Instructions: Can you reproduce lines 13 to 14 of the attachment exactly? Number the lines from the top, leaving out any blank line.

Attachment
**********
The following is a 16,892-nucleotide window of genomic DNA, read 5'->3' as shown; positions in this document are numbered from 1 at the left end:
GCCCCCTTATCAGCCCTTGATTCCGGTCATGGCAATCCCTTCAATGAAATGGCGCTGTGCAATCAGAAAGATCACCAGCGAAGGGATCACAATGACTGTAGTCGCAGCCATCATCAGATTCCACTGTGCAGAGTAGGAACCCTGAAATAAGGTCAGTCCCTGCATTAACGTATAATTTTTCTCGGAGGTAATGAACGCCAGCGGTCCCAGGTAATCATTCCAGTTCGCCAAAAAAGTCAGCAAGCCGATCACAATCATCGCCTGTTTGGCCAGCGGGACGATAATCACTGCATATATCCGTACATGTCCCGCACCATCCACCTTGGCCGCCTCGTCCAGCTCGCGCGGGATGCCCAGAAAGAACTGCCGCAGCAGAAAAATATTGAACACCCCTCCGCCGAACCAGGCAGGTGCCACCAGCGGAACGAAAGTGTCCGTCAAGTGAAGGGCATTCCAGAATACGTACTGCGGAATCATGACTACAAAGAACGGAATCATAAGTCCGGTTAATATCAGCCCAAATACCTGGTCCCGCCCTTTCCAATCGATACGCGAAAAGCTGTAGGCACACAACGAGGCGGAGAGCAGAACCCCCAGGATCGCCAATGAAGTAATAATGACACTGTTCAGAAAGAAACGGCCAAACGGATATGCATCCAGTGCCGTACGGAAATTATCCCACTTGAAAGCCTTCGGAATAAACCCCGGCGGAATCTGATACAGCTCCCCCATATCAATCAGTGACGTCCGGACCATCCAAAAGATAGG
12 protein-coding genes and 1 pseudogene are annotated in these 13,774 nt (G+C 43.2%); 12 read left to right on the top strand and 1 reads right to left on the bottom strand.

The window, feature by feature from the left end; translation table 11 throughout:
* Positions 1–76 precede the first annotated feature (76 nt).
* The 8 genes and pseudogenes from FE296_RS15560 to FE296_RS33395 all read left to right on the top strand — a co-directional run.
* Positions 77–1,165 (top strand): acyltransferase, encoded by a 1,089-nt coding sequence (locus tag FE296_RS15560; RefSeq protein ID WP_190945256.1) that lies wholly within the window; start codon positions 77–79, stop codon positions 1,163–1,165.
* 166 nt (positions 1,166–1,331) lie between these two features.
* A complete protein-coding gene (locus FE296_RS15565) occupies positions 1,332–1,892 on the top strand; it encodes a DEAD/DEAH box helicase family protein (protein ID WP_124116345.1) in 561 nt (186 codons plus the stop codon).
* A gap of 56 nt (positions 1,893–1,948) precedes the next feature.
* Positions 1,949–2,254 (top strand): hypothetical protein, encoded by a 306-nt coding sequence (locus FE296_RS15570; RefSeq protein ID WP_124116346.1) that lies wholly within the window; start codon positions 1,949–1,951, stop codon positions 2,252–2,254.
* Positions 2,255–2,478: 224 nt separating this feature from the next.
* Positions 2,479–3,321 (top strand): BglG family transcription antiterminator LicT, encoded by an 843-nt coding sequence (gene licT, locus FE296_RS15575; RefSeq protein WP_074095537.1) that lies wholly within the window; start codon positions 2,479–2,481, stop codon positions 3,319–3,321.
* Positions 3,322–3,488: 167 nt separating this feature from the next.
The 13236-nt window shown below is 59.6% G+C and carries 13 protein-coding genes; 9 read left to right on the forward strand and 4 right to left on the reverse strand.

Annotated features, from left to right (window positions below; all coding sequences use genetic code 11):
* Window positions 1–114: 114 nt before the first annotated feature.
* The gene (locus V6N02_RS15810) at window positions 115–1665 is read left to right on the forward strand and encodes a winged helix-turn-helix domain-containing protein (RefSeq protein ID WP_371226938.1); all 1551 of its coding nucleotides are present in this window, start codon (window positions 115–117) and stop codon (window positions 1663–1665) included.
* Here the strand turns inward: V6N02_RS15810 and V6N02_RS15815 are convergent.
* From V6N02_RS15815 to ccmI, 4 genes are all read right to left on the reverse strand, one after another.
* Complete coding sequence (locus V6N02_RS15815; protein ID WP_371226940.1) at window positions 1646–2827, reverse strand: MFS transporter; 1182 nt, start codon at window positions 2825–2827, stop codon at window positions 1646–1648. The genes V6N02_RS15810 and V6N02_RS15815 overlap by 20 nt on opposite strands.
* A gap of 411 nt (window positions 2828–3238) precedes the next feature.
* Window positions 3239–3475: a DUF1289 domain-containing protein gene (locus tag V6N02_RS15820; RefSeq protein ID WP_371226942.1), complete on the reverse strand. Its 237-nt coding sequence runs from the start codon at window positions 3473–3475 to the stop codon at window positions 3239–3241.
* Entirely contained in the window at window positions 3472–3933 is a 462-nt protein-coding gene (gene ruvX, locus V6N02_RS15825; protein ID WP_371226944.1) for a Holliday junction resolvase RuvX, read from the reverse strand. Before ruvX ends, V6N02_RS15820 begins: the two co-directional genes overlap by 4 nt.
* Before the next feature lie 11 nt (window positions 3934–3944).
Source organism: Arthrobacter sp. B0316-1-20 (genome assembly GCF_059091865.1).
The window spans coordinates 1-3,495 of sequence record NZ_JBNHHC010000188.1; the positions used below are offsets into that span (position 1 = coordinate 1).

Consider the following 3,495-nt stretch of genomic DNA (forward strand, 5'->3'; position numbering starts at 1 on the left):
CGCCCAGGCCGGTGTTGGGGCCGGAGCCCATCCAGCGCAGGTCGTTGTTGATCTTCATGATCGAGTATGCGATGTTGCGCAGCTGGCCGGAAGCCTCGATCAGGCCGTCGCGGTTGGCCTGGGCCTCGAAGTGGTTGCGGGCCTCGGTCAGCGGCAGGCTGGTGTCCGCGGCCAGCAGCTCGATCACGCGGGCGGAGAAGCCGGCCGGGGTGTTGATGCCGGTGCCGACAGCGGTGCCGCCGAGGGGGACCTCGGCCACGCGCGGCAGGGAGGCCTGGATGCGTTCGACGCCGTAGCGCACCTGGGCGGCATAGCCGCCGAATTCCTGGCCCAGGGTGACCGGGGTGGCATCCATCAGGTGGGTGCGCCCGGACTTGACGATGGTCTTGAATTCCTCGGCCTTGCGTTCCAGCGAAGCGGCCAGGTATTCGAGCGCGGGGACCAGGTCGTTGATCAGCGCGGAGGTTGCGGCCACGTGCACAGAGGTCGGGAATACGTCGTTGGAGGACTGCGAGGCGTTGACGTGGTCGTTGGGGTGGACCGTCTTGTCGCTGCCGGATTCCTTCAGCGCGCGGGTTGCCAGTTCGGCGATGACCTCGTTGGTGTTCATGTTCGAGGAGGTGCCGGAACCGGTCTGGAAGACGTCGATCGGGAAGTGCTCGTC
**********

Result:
* Positions 2,479–3,321 (top strand): BglG family transcription antiterminator LicT, encoded by an 843-nt coding sequence (gene licT, locus FE296_RS15575; RefSeq protein WP_074095537.1) that lies wholly within the window; start codon positions 2,479–2,481, stop codon positions 3,319–3,321.
* Positions 3,322–3,488: 167 nt separating this feature from the next.